The pandemic put a damper on many industries, but academic research wasn’t one of them.
The University of Florida announced this week that it received $900.7 million in research awards last year — a record for the flagship university.
“Our faculty continued their unprecedented pursuit of new knowledge, and our technology transfer team made sure that knowledge fueled new treatments, new products and new companies,” said David Norton, vice president for research at UF.
On top of that, UF Innovate, which houses the university’s tech licensing and business incubation programs, set institutional records with 393 invention disclosures and 132 signed licenses and options.
UF business incubators have drawn in $12 billion in investment over the past 25 years, not including the landmark performance in 2020.
“The success of our incubators at nurturing young companies has been nothing short of astounding,” Norton said. “With the university as the catalyst, hundreds of young companies have helped put Gainesville and Alachua County on the tech map.”
Norton cited UF’s No. 1 ranking among large universities for innovation productivity by the George W. Bush Institute and the Opus Faveo Innovation Development consulting firm as a testament to its tech transfer prowess.
But UF isn’t only an economic engine for Gainesville — a 2019 economic impact report estimated that companies using technology licensed from UF contributed $2.4 billion and nearly 10,000 jobs to the state’s economy.
The university’s 40,000-square-foot biotechnology incubator — Sid Martin Biotech in Alachua — has maintained a 100% occupancy over the past five years and currently houses 15 companies. More than 100 businesses have gotten their start at Sid Martin and 88% were still operating, or had been acquired, five years after graduating from the incubator.
All these companies started with five or fewer employees.
Sid Martin companies have raised over $10 billion since it was established in 1995, and more than $7 billion of that in the last decade.
Sid Martin has been named Global Incubator of the Year by the trade organization InBia three times, in 2013, 2017 and 2020. No other incubator has been recognized more than once.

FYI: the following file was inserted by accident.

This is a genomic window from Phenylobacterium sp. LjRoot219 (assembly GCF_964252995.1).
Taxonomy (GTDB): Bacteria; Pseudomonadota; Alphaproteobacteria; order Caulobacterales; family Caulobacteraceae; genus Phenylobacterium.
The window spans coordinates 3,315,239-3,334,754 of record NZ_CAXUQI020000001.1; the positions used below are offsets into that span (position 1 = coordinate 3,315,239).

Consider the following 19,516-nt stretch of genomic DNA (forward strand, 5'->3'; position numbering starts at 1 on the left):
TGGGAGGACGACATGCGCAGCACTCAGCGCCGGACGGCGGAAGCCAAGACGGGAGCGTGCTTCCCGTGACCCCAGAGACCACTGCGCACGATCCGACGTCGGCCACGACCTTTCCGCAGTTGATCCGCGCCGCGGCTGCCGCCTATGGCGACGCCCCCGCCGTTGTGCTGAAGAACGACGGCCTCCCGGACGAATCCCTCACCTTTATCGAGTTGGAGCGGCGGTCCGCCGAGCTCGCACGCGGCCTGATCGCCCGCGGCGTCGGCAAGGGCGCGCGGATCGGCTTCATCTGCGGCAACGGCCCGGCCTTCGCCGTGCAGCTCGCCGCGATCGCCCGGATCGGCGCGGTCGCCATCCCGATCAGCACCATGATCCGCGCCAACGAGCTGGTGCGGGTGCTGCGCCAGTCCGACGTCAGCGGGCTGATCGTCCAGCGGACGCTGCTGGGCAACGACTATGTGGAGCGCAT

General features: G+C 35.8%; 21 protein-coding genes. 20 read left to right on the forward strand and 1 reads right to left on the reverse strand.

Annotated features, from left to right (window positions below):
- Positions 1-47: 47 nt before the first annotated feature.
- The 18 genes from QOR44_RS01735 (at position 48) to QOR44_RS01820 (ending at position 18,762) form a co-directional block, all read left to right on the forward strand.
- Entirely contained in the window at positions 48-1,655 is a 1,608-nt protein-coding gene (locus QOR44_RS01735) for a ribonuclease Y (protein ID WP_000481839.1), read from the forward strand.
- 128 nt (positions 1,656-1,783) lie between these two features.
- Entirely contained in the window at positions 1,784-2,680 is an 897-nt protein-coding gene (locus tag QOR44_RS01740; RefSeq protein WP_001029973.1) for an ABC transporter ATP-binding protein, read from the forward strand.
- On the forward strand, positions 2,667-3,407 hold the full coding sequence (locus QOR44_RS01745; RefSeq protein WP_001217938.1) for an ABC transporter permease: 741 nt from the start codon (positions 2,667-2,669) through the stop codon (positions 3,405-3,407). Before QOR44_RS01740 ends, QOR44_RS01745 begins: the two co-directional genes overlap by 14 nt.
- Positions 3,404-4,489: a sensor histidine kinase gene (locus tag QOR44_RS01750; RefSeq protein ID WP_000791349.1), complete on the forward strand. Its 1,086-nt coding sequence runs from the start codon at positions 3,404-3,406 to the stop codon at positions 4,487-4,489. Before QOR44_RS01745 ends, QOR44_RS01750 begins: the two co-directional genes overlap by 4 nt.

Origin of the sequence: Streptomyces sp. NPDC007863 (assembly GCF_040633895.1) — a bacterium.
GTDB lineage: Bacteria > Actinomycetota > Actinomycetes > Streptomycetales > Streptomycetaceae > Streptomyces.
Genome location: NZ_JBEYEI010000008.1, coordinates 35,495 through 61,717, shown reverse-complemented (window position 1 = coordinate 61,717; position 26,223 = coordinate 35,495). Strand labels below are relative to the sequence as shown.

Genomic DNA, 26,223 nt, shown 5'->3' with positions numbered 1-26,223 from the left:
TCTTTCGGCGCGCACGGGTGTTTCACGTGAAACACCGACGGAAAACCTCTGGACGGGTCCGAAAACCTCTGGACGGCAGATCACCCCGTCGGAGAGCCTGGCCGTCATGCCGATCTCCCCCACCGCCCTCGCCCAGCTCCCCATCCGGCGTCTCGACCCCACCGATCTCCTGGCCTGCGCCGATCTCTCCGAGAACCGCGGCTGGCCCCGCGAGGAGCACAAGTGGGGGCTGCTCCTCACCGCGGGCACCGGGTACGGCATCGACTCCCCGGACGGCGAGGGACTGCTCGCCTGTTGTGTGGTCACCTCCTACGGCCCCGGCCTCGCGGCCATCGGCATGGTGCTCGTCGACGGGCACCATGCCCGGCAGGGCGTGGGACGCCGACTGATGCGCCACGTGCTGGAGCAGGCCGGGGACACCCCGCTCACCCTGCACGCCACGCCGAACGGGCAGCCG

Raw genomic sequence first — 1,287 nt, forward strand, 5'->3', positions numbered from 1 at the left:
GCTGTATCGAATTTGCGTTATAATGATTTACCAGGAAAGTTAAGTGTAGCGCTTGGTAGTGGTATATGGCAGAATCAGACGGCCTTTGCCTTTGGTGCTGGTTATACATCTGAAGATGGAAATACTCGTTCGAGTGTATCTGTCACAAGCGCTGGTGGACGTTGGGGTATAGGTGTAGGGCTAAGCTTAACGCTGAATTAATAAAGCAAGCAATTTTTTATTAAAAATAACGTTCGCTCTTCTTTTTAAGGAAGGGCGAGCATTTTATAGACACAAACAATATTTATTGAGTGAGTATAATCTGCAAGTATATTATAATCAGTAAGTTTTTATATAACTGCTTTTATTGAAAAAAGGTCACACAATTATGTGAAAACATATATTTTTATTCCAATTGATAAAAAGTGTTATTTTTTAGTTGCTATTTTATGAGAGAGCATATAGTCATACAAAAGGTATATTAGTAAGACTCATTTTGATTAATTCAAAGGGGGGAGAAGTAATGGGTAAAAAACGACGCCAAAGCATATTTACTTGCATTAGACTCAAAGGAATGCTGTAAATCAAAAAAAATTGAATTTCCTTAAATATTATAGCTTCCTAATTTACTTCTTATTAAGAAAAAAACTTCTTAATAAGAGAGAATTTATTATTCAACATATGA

“Sid Martin Biotech companies have created over 7,900 jobs in biotechnology, medicine and agriculture,” said Mark Long, UF’s director of incubation services. “UF’s foresight in creating and supporting business incubators in Alachua County has allowed those programs to make a dynamic impact on the Florida economy.”
Sid Martin’s success stories include Brammer Bio, which was acquired by Thermo Fisher Scientific for $1.7 billion in 2019; Axogen, which grew out of UF research on peripheral nerve regeneration and repair, and a market capitalization of $720 million as of February; and Pasteuria Biosciences, an agricultural biotech company, which was acquired by Syngenta for $113 million in 2012.
Based partially on the success of Sid Martin, UF applied for and received federal grants totaling more than $16 million to construct The Hub, a 106,000-square-foot incubator in the Gainesville Innovation District with laboratories, manufacturing and office space.
The Hub, which was InBia’s 2018 Global Mixed-Use Incubator of the Year, currently houses 55 companies in markets such as software, web development, gaming, biotechnology, food sciences, customer services, mobile marketing and aerospace.
The Hub anchors the 80-acre “Gainesville Innovation District,” which includes six other buildings, the new Midpointe Park and Eatery food truck park and, in 2022, the iconic Swamp Restaurant.
Hub companies have brought in over $1.92 billion in investment in the past decade, and their employees earn an average annual salary over $79,200, which is $26,606 higher than the state average.
“The Gainesville Innovation District is becoming a magnet for entrepreneurs and corporate innovation,” Norton said. “UF and Gainesville are creating a thriving tech economy.”